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Religous Freedom and Resoration Act

The Wrong Target – A Preacher’s Position on Georgia’s RFRA Bill

IMG_7154With all of the politcal debate raging, I have reached the point where I hate the term “right(s)” with the rage of a hundred erupting volcanos. We have a “right” to refuse service. We have a “right” to marry. We have a “right” to tuition money. We have a “right” to healthcare. We have a “right” to practice our faith. It has become the word to scream when you want to get your way. I want to live this way, so I just yell, “This choice is my RIGHT!” It is played like a trump card to win the argument, but it has become a wall that has killed all profitable discussion. When I hear someone state, “We have a right,” it is like my toddler who throws himself to the ground screaming and crying because he didn’t get a second cookie. It has become nothing more than frustrating noise.

We are so engroseed in getting our way that we are ignoring the political and social discussion we desperately need to be having. Take my home state of Gerogia for example. I love my state. There are numerous reasons why Ray Charles had Georgia and not Michigan on his mind, and currently, we are in the national news for the politcal debate regarding Senate Bill 129, Georgia’s Religious Freedom Restoration Act. You can read the current bill here that has passed and is awaiting the Govenror’s signature or veto. The bill’s purpose, according to those that passed it, is to protect people from having to compromise their personal faith. According to it’s detractors, it is legalized discrimination.

Both sides are throwing around the term “right,” right and left. Churches are saying we have a right to say no to outside groups wanting to use our facilities based on our beliefs. Individuals are saying we have a right of access to a business services. Businesses are saying they have a right to refuse service, and basically, we are ignoring the discussion we need to have.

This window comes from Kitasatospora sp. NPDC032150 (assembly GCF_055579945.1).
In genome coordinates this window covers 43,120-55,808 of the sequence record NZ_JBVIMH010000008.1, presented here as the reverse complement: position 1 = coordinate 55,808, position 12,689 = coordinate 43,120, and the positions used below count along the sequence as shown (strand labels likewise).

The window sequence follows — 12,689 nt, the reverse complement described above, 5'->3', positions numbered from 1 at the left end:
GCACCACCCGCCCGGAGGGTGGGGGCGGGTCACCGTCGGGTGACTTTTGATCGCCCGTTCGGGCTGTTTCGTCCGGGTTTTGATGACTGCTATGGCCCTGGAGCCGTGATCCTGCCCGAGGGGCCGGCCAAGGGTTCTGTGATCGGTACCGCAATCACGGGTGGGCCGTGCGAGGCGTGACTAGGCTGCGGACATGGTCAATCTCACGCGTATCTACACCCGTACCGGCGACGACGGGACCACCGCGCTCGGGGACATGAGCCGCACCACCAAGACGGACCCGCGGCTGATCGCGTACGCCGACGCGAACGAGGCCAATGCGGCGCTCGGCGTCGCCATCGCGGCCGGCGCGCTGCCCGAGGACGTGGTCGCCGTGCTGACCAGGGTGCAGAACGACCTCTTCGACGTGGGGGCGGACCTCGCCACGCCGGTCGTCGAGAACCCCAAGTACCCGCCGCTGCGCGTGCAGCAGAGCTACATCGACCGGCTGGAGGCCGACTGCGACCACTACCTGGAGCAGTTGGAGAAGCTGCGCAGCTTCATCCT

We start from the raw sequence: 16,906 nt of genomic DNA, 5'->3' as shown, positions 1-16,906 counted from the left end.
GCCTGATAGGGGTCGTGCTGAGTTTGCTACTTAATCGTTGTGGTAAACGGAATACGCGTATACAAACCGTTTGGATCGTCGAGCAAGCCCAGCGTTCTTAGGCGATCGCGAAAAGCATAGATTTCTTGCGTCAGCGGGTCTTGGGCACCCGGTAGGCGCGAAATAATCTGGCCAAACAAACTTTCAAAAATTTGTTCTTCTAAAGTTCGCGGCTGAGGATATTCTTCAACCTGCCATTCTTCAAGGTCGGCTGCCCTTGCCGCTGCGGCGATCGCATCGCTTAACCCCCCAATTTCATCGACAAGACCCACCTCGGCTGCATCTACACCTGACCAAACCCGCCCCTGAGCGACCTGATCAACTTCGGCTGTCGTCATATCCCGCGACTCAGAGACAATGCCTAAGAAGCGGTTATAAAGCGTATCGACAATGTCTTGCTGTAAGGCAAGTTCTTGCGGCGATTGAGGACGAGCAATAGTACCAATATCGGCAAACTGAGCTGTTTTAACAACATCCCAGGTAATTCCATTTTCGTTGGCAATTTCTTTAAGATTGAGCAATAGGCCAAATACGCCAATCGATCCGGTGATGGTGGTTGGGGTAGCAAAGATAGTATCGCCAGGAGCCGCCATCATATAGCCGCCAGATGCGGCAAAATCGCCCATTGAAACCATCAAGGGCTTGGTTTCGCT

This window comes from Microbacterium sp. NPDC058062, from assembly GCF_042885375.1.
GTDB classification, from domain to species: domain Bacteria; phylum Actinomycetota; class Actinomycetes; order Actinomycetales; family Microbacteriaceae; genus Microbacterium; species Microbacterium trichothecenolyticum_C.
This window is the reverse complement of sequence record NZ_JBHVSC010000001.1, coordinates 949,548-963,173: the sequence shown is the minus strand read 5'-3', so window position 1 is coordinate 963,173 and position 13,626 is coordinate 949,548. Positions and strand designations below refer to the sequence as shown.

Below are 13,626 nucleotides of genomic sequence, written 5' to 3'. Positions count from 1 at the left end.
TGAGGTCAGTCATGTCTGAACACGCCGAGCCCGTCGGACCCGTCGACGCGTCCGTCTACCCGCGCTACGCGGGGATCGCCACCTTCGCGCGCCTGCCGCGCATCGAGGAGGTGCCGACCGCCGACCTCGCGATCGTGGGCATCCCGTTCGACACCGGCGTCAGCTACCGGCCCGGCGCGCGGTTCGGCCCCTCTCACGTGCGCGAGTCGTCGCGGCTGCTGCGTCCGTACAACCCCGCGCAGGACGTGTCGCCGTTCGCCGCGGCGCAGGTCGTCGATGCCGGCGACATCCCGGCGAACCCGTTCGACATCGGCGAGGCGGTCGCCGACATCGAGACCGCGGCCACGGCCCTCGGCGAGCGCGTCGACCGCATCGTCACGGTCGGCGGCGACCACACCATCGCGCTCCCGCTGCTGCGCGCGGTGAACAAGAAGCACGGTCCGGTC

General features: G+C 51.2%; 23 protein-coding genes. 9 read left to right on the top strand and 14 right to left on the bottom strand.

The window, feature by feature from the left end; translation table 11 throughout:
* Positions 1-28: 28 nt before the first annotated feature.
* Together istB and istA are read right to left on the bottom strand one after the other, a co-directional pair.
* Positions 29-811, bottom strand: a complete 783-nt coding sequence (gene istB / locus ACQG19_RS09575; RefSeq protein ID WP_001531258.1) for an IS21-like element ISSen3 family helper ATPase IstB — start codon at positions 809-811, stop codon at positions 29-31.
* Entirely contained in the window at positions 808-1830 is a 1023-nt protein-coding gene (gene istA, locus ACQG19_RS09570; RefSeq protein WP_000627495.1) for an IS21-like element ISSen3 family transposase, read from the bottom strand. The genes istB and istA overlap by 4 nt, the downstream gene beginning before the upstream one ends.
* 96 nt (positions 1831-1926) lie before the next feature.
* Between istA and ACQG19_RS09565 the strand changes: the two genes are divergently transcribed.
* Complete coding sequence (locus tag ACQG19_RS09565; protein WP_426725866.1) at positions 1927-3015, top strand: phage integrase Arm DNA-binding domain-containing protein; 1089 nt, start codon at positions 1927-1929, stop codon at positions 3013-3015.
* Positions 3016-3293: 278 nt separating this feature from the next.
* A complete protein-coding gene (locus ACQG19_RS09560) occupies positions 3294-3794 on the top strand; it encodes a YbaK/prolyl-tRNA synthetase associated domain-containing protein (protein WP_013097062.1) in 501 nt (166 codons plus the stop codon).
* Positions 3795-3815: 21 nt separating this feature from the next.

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Freedom for What? – A Preacher’s Position on the Religious Freedom Restoration Act in Indiana

Indiana has been all over the news lately with the passing and revision of the Indiana State Bill 101 better known as the Religious Freedom Restoration Act.  The aim of this bill was to protect Business Owners that practice a religion to be able to say “no” to request that would force them to do work against their faith and/or belief system.

Let me say, that I apllaud the idea.  A tee shirt company in Kentucky was ordered to print a pro-homosexual tee shirt.  The tee shirt owner stated, “We’ll work with anybody, but if there’s a specific message that conflicts with my convictions, then I can’t promote that.”  He stated that he would provide service for any person regardless of sex, race, orientation, but he could not print a message that went against his faith.  How can a court order a person to go against his or her faith, whether you agree with that faith or not?  Whether or not you agree with homosexuality, I find this order worrisome.  A man was ordered to do something against his religion!  That is scarey and not just for Christians, but for all peoples of faith, and LGBT community.  It would be just as wrong to order a business owner from the LGBT community  to perform a task against the LGBT community.

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